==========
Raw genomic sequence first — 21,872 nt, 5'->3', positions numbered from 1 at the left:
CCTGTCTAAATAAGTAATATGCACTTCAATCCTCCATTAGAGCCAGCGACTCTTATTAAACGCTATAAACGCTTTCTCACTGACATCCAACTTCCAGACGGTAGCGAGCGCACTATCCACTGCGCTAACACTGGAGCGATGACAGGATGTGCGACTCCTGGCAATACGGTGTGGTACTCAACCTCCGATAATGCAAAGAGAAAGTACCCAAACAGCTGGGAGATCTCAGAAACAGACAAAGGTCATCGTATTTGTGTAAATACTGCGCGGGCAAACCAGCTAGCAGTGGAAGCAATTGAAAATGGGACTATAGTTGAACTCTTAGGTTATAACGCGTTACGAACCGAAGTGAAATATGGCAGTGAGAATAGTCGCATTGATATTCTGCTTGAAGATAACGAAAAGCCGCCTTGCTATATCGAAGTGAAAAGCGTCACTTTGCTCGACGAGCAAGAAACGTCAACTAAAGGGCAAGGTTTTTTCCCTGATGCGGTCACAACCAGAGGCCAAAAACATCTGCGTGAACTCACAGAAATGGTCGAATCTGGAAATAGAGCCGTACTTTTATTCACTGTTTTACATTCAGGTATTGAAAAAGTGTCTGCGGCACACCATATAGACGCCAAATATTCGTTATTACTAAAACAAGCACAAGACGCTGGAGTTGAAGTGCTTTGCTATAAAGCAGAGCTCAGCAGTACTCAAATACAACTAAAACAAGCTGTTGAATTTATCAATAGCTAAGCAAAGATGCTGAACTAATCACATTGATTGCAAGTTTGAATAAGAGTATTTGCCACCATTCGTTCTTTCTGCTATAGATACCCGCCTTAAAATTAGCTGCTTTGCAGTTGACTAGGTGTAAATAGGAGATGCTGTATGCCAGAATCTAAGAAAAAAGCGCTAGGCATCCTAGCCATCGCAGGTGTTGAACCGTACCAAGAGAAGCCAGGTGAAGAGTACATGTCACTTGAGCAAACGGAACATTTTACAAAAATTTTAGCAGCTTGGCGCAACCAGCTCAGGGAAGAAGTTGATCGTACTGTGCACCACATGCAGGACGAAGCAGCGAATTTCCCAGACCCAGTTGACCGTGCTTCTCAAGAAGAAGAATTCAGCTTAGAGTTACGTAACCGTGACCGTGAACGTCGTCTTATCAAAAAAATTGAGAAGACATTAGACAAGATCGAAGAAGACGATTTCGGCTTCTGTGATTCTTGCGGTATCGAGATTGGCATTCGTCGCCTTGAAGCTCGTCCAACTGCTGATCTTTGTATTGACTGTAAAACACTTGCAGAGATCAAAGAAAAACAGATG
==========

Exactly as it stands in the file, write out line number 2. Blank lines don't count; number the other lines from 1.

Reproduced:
CCTGTCTAAATAAGTAATATGCACTTCAATCCTCCATTAGAGCCAGCGACTCTTATTAAACGCTATAAACGCTTTCTCACTGACATCCAACTTCCAGACGGTAGCGAGCGCACTATCCACTGCGCTAACACTGGAGCGATGACAGGATGTGCGACTCCTGGCAATACGGTGTGGTACTCAACCTCCGATAATGCAAAGAGAAAGTACCCAAACAGCTGGGAGATCTCAGAAACAGACAAAGGTCATCGTATTTGTGTAAATACTGCGCGGGCAAACCAGCTAGCAGTGGAAGCAATTGAAAATGGGACTATAGTTGAACTCTTAGGTTATAACGCGTTACGAACCGAAGTGAAATATGGCAGTGAGAATAGTCGCATTGATATTCTGCTTGAAGATAACGAAAAGCCGCCTTGCTATATCGAAGTGAAAAGCGTCACTTTGCTCGACGAGCAAGAAACGTCAACTAAAGGGCAAGGTTTTTTCCCTGATGCGGTCACAACCAGAGGCCAAAAACATCTGCGTGAACTCACAGAAATGGTCGAATCTGGAAATAGAGCCGTACTTTTATTCACTGTTTTACATTCAGGTATTGAAAAAGTGTCTGCGGCACACCATATAGACGCCAAATATTCGTTATTACTAAAACAAGCACAAGACGCTGGAGTTGAAGTGCTTTGCTATAAAGCAGAGCTCAGCAGTACTCAAATACAACTAAAACAAGCTGTTGAATTTATCAATAGCTAAGCAAAGATGCTGAACTAATCACATTGATTGCAAGTTTGAATAAGAGTATTTGCCACCATTCGTTCTTTCTGCTATAGATACCCGCCTTAAAATTAGCTGCTTTGCAGTTGACTAGGTGTAAATAGGAGATGCTGTATGCCAGAATCTAAGAAAAAAGCGCTAGGCATCCTAGCCATCGCAGGTGTTGAACCGTACCAAGAGAAGCCAGGTGAAGAGTACATGTCACTTGAGCAAACGGAACATTTTACAAAAATTTTAGCAGCTTGGCGCAACCAGCTCAGGGAAGAAGTTGATCGTACTGTGCACCACATGCAGGACGAAGCAGCGAATTTCCCAGACCCAGTTGACCGTGCTTCTCAAGAAGAAGAATTCAGCTTAGAGTTACGTAACCGTGACCGTGAACGTCGTCTTATCAAAAAAATTGAGAAGACATTAGACAAGATCGAAGAAGACGATTTCGGCTTCTGTGATTCTTGCGGTATCGAGATTGGCATTCGTCGCCTTGAAGCTCGTCCAACTGCTGATCTTTGTATTGACTGTAAAACACTTGCAGAGATCAAAGAAAAACAGATG